Carolyn Cartwright (C)
Peter Golden (LD)
Julie Park (Lab)

May 2011 result C 645/562 LD 626/434 Ind 600/531
May 2007 result C 611 LD 552 Ind 536/314 UKIP 355
May 2003 result LD 486 C 419 Ind 402/391 Lab 367 UKIP 233
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There cannot have been a by-election here, as I didn't see an Andrew Teale writeup on it. Or else that by-election's validity should be challenged on the grounds that it was held without Andrew's written approval
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« Reply #16 on: January 26, 2012, 06:48:16 pm »
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Rutland, Uppingham

Con 50.8 (+16.3)
Lab 25.3 (+25.3)
Lib Dem 24.0 (-9.5)
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« Reply #17 on: January 26, 2012, 08:15:15 pm »
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Forward!
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« Reply #18 on: January 27, 2012, 12:32:45 pm »
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How the hell did Labour hold something here, even if it was during the Blairite heyday? Factor in that 25% now, and presumably there is some sort of basis for a Labour vote here that I just haven't noticed any reason for?
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« Reply #19 on: January 27, 2012, 01:31:59 pm »
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How the hell did Labour hold something here, even if it was during the Blairite heyday? Factor in that 25% now, and presumably there is some sort of basis for a Labour vote here that I just haven't noticed any reason for?


?
Rutland has no seat on the county council and the Westminster seat (Rutland and Melton and its predecessors) are Conservative since 1867, when the last Liberal lost, according to Wikipedia.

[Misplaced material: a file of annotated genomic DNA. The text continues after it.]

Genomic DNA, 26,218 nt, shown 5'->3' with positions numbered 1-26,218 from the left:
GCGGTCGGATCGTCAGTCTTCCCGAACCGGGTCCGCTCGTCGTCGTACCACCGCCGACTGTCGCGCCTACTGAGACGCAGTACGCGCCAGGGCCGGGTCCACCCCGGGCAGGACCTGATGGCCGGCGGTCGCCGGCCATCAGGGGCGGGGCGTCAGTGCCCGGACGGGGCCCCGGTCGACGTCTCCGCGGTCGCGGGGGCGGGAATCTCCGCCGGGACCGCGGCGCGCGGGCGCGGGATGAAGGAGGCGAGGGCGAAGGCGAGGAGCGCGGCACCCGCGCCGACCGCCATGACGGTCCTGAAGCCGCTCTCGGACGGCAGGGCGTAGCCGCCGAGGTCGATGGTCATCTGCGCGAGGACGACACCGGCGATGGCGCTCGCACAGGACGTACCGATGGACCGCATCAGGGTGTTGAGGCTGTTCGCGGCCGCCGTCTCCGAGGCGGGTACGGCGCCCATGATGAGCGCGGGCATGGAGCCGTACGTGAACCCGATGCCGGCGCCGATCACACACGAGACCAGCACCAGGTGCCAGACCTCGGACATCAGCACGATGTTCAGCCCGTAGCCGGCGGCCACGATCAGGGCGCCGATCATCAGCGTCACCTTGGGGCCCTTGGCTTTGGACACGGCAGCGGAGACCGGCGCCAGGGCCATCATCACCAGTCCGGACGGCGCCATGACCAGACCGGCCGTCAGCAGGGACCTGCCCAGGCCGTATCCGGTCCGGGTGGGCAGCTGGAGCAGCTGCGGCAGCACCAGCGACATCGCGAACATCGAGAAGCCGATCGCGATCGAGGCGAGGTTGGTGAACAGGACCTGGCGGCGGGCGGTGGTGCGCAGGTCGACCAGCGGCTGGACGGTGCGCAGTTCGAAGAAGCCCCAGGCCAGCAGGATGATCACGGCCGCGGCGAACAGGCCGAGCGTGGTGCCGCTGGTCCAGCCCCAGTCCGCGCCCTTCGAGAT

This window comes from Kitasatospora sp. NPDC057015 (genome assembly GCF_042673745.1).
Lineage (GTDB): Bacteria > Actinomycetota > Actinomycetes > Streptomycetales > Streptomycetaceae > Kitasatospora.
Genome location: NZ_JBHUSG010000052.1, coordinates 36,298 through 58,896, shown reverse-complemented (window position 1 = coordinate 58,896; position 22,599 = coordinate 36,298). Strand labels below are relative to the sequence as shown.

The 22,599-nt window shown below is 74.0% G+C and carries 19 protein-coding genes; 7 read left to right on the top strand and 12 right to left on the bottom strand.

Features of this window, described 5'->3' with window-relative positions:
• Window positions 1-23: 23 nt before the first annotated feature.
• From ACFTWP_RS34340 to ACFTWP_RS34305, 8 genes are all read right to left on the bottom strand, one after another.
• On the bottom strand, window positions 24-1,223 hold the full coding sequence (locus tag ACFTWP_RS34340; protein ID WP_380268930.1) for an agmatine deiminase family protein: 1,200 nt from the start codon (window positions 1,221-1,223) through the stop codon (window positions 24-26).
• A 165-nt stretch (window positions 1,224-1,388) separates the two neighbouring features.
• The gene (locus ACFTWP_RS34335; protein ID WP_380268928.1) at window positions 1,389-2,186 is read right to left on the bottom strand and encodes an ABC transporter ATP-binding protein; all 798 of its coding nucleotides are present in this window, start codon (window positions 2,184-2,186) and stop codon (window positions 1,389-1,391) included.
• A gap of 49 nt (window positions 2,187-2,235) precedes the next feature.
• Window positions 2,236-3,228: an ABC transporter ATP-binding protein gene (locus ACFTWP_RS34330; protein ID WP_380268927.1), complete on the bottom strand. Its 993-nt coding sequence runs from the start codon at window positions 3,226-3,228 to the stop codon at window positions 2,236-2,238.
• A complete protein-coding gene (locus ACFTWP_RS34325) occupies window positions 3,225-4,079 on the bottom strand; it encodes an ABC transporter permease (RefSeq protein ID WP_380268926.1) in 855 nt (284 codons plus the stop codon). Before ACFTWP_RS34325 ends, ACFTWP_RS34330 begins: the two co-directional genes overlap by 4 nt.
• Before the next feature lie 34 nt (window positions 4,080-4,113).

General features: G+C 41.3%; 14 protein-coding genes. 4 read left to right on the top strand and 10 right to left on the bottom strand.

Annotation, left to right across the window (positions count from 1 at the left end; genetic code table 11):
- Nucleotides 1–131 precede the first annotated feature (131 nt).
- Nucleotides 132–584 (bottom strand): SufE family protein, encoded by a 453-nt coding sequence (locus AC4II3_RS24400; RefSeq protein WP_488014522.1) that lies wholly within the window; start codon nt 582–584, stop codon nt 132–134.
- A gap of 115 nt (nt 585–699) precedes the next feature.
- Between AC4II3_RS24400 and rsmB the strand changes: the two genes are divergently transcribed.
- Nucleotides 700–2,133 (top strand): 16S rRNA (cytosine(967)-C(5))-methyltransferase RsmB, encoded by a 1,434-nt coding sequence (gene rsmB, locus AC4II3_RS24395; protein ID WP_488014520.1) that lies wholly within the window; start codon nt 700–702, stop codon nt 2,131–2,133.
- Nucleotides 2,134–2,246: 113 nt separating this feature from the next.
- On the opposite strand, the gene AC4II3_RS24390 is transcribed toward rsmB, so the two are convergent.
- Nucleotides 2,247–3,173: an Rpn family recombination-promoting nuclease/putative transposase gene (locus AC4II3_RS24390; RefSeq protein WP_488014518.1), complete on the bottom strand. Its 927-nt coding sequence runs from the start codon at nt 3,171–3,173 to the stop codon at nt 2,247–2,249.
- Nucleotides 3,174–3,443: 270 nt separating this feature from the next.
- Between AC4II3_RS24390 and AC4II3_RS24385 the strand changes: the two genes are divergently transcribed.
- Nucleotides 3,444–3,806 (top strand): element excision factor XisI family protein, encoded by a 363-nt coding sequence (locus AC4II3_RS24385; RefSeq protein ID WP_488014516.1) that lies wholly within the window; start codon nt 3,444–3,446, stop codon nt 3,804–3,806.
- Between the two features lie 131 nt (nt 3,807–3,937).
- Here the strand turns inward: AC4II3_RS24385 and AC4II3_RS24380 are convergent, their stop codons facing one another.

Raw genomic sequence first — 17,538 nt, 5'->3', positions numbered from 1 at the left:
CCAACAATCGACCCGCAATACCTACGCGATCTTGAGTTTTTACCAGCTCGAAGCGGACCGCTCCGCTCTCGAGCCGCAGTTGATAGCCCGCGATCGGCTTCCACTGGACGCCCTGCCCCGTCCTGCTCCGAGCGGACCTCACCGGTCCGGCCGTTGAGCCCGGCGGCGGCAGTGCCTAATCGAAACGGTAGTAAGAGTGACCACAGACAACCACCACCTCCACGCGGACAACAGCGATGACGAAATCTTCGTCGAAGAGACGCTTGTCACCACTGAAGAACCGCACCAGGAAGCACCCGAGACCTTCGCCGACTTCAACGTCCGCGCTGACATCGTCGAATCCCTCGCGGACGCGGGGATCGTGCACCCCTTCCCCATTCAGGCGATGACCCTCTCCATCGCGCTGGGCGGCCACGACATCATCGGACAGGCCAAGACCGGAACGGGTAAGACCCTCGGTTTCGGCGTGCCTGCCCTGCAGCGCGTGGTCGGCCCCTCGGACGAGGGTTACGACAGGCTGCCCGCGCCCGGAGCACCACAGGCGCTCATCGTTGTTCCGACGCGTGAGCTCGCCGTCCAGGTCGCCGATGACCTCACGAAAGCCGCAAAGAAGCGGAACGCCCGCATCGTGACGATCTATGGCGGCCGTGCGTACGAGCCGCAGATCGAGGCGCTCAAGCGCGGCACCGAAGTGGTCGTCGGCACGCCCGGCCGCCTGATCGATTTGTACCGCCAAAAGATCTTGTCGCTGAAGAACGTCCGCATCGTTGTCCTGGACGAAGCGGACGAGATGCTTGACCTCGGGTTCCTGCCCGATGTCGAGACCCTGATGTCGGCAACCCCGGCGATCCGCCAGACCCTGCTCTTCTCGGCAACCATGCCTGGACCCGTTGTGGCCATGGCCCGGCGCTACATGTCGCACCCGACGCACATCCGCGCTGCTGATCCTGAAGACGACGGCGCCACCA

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« Reply #20 on: January 27, 2012, 01:38:05 pm »
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How the hell did Labour hold something here, even if it was during the Blairite heyday? Factor in that 25% now, and presumably there is some sort of basis for a Labour vote here that I just haven't noticed any reason for?


?
Rutland has no seat on the county council and the Westminster seat (Rutland and Melton and its predecessors) are Conservative since 1867, when the last Liberal lost, according to Wikipedia.
Says in the writeup. This place elected a (ie one, out of three) Labour county councillor during the Blairite heyday. And they also came second yesterday. Somebody in this tiny town / market village / whatevsky is voting Labour... and Rutland is about the last place I'd expect anybody to do so.
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« Reply #21 on: January 27, 2012, 02:36:01 pm »
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The Labour candidate elected in the Blairite heyday seemed to be a personal vote, since his Labour counterpart came nowhere near matching his success.

Labour can actually attract a respectable vote in Tory areas, but it's been hidden by tactical voting, local democratic neglect, and enough shocking results for Labour over the last decade to make them credible.
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« Reply #22 on: January 27, 2012, 02:40:16 pm »
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The fourth out of four by-elections this month where the Lib Dem vote dropped from the already poor level of 2011.
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« Reply #23 on: January 27, 2012, 04:43:11 pm »
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Rutland doesn't have the sort of radical tradition that is usually the underpinning for good Labour votes in such places, which is what makes it a little odd. Even if we can put down the councillor in the 90s down to personal appeal and little else (such things do happen, of course). Maybe the Labour candidate this time round was also well known. If not though... I don't know. Especially as the town is home to a public school, something not normally associated with even relative Labour strength. Er... is there a food processing industry in the town that actually employs British voters, perhaps?
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« Reply #24 on: January 27, 2012, 05:48:47 pm »
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Heh. My aunt's ex-husband lives in Rutland.